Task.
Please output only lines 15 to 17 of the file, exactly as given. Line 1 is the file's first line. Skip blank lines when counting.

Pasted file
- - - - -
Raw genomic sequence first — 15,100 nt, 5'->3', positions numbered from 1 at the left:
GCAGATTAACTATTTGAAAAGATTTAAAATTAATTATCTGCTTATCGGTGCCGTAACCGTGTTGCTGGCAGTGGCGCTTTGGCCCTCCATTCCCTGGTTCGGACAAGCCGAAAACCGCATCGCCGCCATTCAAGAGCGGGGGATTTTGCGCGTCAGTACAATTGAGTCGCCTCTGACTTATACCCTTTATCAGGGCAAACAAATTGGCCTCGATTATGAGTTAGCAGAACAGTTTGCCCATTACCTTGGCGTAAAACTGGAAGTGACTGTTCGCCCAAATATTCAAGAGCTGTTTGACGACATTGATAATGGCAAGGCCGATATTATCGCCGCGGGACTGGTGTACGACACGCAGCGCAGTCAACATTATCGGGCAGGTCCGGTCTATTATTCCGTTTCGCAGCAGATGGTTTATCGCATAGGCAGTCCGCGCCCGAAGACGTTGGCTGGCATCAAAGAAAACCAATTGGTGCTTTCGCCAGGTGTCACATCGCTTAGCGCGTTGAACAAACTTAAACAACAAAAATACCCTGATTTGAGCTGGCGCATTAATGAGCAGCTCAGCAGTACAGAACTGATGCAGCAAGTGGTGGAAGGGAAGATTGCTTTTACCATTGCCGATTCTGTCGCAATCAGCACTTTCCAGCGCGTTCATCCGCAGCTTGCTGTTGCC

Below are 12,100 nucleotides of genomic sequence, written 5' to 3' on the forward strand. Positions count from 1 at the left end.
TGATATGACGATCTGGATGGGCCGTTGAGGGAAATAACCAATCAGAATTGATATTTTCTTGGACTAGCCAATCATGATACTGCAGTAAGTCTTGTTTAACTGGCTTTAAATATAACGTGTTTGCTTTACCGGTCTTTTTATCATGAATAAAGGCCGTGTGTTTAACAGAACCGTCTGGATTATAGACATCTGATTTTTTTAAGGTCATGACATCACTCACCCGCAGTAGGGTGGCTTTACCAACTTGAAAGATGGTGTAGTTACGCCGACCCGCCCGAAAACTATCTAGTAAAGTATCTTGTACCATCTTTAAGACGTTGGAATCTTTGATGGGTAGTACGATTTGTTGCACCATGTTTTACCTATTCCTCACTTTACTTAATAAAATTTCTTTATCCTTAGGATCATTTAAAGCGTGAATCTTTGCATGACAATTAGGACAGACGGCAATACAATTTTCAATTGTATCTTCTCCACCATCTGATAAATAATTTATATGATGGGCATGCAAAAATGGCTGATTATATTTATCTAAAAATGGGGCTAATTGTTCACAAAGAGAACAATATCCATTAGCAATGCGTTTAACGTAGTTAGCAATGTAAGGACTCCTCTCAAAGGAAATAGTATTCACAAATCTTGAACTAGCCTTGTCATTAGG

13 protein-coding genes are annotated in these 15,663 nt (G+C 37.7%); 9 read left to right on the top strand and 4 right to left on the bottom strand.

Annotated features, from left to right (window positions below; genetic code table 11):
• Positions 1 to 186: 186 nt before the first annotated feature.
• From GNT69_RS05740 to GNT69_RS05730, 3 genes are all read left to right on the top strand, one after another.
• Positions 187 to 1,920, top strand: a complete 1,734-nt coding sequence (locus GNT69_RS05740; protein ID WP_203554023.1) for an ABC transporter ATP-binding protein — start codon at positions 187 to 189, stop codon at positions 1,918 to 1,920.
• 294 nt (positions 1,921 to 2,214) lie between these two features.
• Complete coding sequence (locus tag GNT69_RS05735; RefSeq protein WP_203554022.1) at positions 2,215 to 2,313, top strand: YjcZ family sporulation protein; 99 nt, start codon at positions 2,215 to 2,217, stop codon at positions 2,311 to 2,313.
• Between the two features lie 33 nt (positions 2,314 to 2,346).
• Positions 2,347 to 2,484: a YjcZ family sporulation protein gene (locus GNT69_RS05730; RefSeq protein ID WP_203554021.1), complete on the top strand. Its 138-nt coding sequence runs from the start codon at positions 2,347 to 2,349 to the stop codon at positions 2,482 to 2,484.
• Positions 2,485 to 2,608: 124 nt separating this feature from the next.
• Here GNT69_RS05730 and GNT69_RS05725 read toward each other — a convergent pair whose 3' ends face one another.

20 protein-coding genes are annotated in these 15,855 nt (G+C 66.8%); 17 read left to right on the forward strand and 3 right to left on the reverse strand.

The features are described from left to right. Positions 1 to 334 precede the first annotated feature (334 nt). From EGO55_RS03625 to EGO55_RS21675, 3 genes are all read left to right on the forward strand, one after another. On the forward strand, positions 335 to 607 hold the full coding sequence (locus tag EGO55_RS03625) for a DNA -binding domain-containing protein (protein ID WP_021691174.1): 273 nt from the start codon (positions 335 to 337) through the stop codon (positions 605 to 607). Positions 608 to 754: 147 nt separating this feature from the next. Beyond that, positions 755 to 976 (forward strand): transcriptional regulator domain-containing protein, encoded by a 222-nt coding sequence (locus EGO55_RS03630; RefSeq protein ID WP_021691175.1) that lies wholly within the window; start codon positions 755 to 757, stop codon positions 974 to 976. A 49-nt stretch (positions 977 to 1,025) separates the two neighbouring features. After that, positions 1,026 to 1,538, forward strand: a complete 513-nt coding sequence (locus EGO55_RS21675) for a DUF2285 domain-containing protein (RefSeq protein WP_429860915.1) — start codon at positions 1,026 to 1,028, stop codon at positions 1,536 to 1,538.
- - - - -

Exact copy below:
• Here GNT69_RS05730 and GNT69_RS05725 read toward each other — a convergent pair whose 3' ends face one another.

20 protein-coding genes are annotated in these 15,855 nt (G+C 66.8%); 17 read left to right on the forward strand and 3 right to left on the reverse strand.

The features are described from left to right. Positions 1 to 334 precede the first annotated feature (334 nt). From EGO55_RS03625 to EGO55_RS21675, 3 genes are all read left to right on the forward strand, one after another. On the forward strand, positions 335 to 607 hold the full coding sequence (locus tag EGO55_RS03625) for a DNA -binding domain-containing protein (protein ID WP_021691174.1): 273 nt from the start codon (positions 335 to 337) through the stop codon (positions 605 to 607). Positions 608 to 754: 147 nt separating this feature from the next. Beyond that, positions 755 to 976 (forward strand): transcriptional regulator domain-containing protein, encoded by a 222-nt coding sequence (locus EGO55_RS03630; RefSeq protein ID WP_021691175.1) that lies wholly within the window; start codon positions 755 to 757, stop codon positions 974 to 976. A 49-nt stretch (positions 977 to 1,025) separates the two neighbouring features. After that, positions 1,026 to 1,538, forward strand: a complete 513-nt coding sequence (locus EGO55_RS21675) for a DUF2285 domain-containing protein (RefSeq protein WP_429860915.1) — start codon at positions 1,026 to 1,028, stop codon at positions 1,536 to 1,538.